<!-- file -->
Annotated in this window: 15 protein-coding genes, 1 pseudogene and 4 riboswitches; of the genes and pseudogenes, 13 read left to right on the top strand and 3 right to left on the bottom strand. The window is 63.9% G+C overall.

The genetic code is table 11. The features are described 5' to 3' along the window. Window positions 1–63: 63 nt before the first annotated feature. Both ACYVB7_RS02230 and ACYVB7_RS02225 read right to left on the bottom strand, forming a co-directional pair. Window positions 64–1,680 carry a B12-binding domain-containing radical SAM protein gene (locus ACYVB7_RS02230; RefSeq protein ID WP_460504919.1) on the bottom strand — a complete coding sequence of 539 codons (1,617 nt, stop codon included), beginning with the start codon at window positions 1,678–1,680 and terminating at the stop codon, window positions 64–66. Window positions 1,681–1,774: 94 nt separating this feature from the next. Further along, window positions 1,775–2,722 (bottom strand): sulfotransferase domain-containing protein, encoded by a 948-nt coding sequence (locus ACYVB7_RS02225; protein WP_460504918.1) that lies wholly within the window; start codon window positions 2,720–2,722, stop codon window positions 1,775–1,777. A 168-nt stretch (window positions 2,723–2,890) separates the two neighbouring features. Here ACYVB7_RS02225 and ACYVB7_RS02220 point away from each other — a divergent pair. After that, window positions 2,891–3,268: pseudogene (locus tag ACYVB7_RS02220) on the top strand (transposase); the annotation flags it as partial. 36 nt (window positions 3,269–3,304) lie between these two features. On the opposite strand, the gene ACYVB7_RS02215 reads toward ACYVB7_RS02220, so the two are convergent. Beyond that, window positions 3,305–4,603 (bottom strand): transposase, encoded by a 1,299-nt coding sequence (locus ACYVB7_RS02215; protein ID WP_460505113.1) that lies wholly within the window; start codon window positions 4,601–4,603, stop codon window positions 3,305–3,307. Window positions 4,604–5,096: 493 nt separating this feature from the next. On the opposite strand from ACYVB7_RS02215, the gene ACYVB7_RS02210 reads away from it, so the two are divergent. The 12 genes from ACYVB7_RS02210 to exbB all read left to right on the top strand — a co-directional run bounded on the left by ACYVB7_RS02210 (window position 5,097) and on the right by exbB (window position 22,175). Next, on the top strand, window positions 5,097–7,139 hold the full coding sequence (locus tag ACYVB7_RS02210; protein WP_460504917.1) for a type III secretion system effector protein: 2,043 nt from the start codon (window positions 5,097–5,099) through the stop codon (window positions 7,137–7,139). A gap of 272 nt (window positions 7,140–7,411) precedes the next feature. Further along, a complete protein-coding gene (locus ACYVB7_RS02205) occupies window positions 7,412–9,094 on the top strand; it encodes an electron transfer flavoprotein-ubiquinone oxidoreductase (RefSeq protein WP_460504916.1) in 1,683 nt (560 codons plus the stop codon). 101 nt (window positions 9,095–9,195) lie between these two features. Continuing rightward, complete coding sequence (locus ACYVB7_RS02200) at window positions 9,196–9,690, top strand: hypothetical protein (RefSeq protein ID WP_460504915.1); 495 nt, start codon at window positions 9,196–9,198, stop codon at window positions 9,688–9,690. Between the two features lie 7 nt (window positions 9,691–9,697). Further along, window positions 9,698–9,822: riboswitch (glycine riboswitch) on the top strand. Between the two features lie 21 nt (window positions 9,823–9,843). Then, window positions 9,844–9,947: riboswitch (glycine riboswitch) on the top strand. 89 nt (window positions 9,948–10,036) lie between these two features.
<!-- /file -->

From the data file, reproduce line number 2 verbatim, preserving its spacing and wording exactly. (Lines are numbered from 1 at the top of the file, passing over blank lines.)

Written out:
The genetic code is table 11. The features are described 5' to 3' along the window. Window positions 1–63: 63 nt before the first annotated feature. Both ACYVB7_RS02230 and ACYVB7_RS02225 read right to left on the bottom strand, forming a co-directional pair. Window positions 64–1,680 carry a B12-binding domain-containing radical SAM protein gene (locus ACYVB7_RS02230; RefSeq protein ID WP_460504919.1) on the bottom strand — a complete coding sequence of 539 codons (1,617 nt, stop codon included), beginning with the start codon at window positions 1,678–1,680 and terminating at the stop codon, window positions 64–66. Window positions 1,681–1,774: 94 nt separating this feature from the next. Further along, window positions 1,775–2,722 (bottom strand): sulfotransferase domain-containing protein, encoded by a 948-nt coding sequence (locus ACYVB7_RS02225; protein WP_460504918.1) that lies wholly within the window; start codon window positions 2,720–2,722, stop codon window positions 1,775–1,777. A 168-nt stretch (window positions 2,723–2,890) separates the two neighbouring features. Here ACYVB7_RS02225 and ACYVB7_RS02220 point away from each other — a divergent pair. After that, window positions 2,891–3,268: pseudogene (locus tag ACYVB7_RS02220) on the top strand (transposase); the annotation flags it as partial. 36 nt (window positions 3,269–3,304) lie between these two features. On the opposite strand, the gene ACYVB7_RS02215 reads toward ACYVB7_RS02220, so the two are convergent. Beyond that, window positions 3,305–4,603 (bottom strand): transposase, encoded by a 1,299-nt coding sequence (locus ACYVB7_RS02215; protein ID WP_460505113.1) that lies wholly within the window; start codon window positions 4,601–4,603, stop codon window positions 3,305–3,307. Window positions 4,604–5,096: 493 nt separating this feature from the next. On the opposite strand from ACYVB7_RS02215, the gene ACYVB7_RS02210 reads away from it, so the two are divergent. The 12 genes from ACYVB7_RS02210 to exbB all read left to right on the top strand — a co-directional run bounded on the left by ACYVB7_RS02210 (window position 5,097) and on the right by exbB (window position 22,175). Next, on the top strand, window positions 5,097–7,139 hold the full coding sequence (locus tag ACYVB7_RS02210; protein WP_460504917.1) for a type III secretion system effector protein: 2,043 nt from the start codon (window positions 5,097–5,099) through the stop codon (window positions 7,137–7,139). A gap of 272 nt (window positions 7,140–7,411) precedes the next feature. Further along, a complete protein-coding gene (locus ACYVB7_RS02205) occupies window positions 7,412–9,094 on the top strand; it encodes an electron transfer flavoprotein-ubiquinone oxidoreductase (RefSeq protein WP_460504916.1) in 1,683 nt (560 codons plus the stop codon). 101 nt (window positions 9,095–9,195) lie between these two features. Continuing rightward, complete coding sequence (locus ACYVB7_RS02200) at window positions 9,196–9,690, top strand: hypothetical protein (RefSeq protein ID WP_460504915.1); 495 nt, start codon at window positions 9,196–9,198, stop codon at window positions 9,688–9,690. Between the two features lie 7 nt (window positions 9,691–9,697). Further along, window positions 9,698–9,822: riboswitch (glycine riboswitch) on the top strand. Between the two features lie 21 nt (window positions 9,823–9,843). Then, window positions 9,844–9,947: riboswitch (glycine riboswitch) on the top strand. 89 nt (window positions 9,948–10,036) lie between these two features.